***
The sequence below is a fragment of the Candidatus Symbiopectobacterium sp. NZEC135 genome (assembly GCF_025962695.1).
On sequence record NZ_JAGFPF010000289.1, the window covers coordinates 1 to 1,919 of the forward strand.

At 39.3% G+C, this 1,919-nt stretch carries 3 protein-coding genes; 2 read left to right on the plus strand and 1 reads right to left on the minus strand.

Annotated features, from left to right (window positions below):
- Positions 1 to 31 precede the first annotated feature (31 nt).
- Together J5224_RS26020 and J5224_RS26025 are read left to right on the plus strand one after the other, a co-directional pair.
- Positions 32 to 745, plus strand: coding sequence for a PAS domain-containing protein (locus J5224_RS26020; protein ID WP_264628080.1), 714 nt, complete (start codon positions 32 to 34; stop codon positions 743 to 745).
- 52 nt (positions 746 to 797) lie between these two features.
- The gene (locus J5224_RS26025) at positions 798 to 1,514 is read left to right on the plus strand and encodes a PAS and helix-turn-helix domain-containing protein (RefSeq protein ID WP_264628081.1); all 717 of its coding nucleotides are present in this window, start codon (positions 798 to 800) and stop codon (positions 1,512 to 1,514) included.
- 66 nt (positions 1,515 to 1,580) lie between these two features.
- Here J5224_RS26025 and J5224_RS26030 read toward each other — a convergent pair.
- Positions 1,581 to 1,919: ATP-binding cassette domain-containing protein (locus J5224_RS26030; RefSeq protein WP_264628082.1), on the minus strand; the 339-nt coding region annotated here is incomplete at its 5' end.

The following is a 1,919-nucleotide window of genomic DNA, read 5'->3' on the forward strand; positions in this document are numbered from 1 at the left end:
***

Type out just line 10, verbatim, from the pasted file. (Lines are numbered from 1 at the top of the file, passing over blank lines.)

- 66 nt (positions 1,515 to 1,580) lie between these two features.